My name is Lucy Massey, and the focus of my Freshman Fellows project is to improve my Latin skills by translating a selection of rare texts from the George Peabody Library of The Sheridan Libraries. The piece I am currently working with is titled Encomium Somni, or In Praise of Sleep, by Christopher Hegendorff.
Printed and published in Leipzig in 1519, Hegendorff’s work, all of seven pages, uses Sleep as an anthropomorphic narrator. We first learn the genealogy of Sleep, who tells us: “Natus sum itaque nocte patre & lethe matre parentibus vel multo nobilissimis. Neque a fletu, ut quidam ait, vitae meae limen ingressus sum, sed statim cum risu.” And in translation: “Thus was I born to the most noble of parents by far, night as a father, and forgetfulness my mother. Nor did I cross the threshold of my life with wailing, as some say, but in an instant and with a laugh.” This playful personification of sleep is all the more striking given the works for which Hegendorff is better known – works of a religious and scholastic nature.
Through modern reference works in the Eisenhower Library, I have learned more about the author’s biography and how it may have shaped his work. Born in Leipzig in 1500, Hegendorff was at work on a Master of Arts degree at Leipzig University, and all of about nineteen at the time he wrote the Encomium Somni. He had also just written a very different sort of encomium, one praising Martin Luther. Hegendorff eventually taught a variety of subjects, including theology, civil law, and classical literature. His religious thoughts, writings, and personal affiliations are difficult to pin down, indicative of the academic culture of early humanism and the religious climate during the formative years of the Reformation. He was invited, for example, by the bishop of Poznan in Poland to teach at the university there, but left after a conflict with the archdeacon, who accused him of Lutheranism. Hegendorff briefly worked as a lawyer in a town on the modern-day German-Polish border, then served as a legal consultant to the city of Lüneberg in northern Germany.
Like his most learned correspondent, even ancient Greek authors such as Homer are kept alive in Hegendorff’s work. The Encomium is peppered with allusions to the Iliad and other Greek works, with quotations printed in the original Greek, as we can see here on the first page.
In translating Hegendorff’s work, it has become clear to me the ways in which Latin was adapted to suit the needs of different times, even as ancient core texts were preserved. Hegendorff certainly does not read like Virgil or Caesar, but they share a common understanding of the spirit, practice, and dynamic use of the language. As someone seemingly so far removed from these writers, it has been endlessly exciting for me to feel connected to them through Latin.
Another avenue of my research has been reading the book Latin: Story of a World Language by Jürgen Leonhardt, a German professor of Classical Philology. Leonhardt draws our attention to what my research project has begun to show me first-hand: Latin had a long and illustrious afterlife. Unlike Babylonian or Etruscan, Latin became a truly global language, valued and taught for centuries after the Roman Empire fell. During the so-called ‘Dark Ages,’ Latin flourished as the language of academics, physicians, and scientists – as Leonhardt points out, the Latin writing from ancient Rome only comprises “at most 0.01 percent” of the total extant works written in Latin. In fact, Renaissance neo-Latin works, such as Hegendorff’s Encomium Somni, are not merely sleepy by-products of a once vibrant antiquity, but instead form an understudied wellspring of Latin expression. These learned works, as Leonhardt further argues, present a unique synthesis of ancient inspiration and contemporary innovation. Latin allowed scholars to communicate with each other and engage with the work of their predecessors across lengthy geographic and temporal borders. As vernacular languages developed for everyday use, Latin was never just brushed aside – those who read and wrote it recognized its power of a world language at a time when international communication was becoming increasingly fragmented by vernacular literatures and national interests.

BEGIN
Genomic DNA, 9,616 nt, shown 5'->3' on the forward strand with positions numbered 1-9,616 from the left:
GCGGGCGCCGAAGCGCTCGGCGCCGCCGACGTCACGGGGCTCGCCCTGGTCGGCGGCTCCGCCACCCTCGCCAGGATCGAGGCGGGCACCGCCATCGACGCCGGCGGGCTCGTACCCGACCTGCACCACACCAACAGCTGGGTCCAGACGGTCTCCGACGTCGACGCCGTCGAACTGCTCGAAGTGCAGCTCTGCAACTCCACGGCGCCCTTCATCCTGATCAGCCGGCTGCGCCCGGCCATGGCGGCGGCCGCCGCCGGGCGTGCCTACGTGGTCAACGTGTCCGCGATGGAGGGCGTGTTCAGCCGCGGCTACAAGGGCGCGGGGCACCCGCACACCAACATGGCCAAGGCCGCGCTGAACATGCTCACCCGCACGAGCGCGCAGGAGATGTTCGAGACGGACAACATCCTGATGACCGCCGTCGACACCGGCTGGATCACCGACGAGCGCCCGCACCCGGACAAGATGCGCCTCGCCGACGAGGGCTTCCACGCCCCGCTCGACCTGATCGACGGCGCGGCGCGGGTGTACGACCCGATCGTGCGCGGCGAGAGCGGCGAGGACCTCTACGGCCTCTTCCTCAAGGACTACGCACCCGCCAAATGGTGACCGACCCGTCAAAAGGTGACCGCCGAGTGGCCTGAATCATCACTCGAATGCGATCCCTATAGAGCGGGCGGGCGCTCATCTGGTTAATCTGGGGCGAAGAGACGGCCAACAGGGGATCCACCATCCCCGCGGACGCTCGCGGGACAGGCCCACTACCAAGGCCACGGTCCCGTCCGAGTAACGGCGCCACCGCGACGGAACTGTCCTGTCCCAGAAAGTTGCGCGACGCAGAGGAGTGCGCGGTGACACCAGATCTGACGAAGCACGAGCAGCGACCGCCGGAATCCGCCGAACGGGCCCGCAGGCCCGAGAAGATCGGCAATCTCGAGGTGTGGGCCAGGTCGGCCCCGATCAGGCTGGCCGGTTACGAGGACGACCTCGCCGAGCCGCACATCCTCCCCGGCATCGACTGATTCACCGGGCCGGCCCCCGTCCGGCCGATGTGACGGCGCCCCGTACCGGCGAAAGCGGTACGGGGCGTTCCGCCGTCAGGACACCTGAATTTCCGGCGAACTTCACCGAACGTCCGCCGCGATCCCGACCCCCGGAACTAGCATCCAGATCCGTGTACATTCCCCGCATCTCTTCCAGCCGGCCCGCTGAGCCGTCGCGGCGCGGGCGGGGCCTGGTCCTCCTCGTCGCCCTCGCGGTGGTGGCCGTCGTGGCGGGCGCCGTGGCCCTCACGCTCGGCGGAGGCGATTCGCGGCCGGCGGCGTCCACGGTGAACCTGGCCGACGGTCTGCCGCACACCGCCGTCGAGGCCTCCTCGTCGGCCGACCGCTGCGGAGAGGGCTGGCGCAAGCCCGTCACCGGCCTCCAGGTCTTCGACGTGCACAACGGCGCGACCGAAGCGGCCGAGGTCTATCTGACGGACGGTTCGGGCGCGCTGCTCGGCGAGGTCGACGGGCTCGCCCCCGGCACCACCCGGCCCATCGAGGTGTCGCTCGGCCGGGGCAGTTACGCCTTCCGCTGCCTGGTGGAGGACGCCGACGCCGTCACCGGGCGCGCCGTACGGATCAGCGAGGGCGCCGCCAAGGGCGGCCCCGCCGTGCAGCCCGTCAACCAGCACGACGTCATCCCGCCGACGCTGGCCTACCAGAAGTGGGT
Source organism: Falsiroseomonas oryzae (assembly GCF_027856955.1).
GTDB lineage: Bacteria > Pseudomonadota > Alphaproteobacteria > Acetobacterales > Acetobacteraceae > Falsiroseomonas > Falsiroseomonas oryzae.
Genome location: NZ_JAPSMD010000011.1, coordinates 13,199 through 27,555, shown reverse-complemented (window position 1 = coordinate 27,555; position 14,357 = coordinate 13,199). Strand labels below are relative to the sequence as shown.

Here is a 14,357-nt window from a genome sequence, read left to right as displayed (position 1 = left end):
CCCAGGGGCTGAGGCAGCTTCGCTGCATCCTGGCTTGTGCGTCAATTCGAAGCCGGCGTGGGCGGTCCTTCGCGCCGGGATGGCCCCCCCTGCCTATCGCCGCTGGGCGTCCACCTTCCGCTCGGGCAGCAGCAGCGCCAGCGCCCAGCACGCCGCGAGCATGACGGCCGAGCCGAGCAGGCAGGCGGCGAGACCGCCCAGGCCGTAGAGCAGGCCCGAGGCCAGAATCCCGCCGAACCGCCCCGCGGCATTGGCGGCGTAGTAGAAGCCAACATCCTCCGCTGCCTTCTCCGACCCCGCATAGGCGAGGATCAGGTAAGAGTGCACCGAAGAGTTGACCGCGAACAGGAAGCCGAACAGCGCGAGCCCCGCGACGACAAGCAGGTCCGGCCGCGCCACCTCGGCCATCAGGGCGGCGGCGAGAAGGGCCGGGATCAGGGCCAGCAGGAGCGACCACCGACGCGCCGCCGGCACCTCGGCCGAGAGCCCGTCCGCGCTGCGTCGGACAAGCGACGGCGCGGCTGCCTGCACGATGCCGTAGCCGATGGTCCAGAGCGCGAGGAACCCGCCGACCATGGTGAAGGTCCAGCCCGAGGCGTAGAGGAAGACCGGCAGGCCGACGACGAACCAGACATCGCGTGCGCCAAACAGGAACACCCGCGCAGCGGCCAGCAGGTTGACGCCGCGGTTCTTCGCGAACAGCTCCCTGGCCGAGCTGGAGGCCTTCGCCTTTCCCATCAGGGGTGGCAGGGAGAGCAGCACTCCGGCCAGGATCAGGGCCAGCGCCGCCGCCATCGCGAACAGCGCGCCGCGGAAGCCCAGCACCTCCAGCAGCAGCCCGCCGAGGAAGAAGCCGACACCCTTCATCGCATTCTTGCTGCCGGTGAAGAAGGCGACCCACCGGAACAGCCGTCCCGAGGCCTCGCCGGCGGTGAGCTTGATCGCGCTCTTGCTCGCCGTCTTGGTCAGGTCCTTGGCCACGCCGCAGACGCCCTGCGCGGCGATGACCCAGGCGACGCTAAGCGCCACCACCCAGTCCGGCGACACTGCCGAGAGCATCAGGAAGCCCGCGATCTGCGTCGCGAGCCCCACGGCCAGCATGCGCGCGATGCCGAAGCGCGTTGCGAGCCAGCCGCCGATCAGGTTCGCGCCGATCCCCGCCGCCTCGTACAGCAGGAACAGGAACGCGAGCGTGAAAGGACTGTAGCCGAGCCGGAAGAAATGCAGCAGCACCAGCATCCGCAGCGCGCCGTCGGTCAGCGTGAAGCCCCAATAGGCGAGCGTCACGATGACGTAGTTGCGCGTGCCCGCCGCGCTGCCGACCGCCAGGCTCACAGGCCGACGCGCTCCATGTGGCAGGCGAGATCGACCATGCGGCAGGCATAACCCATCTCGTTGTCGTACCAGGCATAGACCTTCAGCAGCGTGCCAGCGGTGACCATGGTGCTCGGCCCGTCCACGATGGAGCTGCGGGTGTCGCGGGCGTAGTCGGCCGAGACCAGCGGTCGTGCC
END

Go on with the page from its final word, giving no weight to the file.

Some of the challenges facing the would-be translator of these neo-Latin works in their original printed format include unpacking the prominent use of abbreviations by the type-setters (as one can see again at use on the first page); topical and learned allusions that are not always obvious; the inability to check earlier translations (as one could do for more canonical writers, for example); and, finally, a Latin syntax which seeks to model itself on the ancients, but has its own latter-day particularities. As I continue delving into rare texts at the Sheridan Libraries, I look forward to new discoveries and insights while I work to better my Latin skills.
Latin was at the crux of each of Hegendorff’s careers, as was the case for his peers, pupils, and predecessors. Throughout the Encomium Somni he makes learned allusions to contemporary authors who also wrote in Latin, such as Ulrich von Hutten and Desiderius Erasmus. Hegendorff actually wrote Erasmus a letter, unfortunately no longer extant, though Erasmus’ reply has come down to us. A good next step in my research will be to track down Erasmus’ response for a better understanding of the context of their relationship.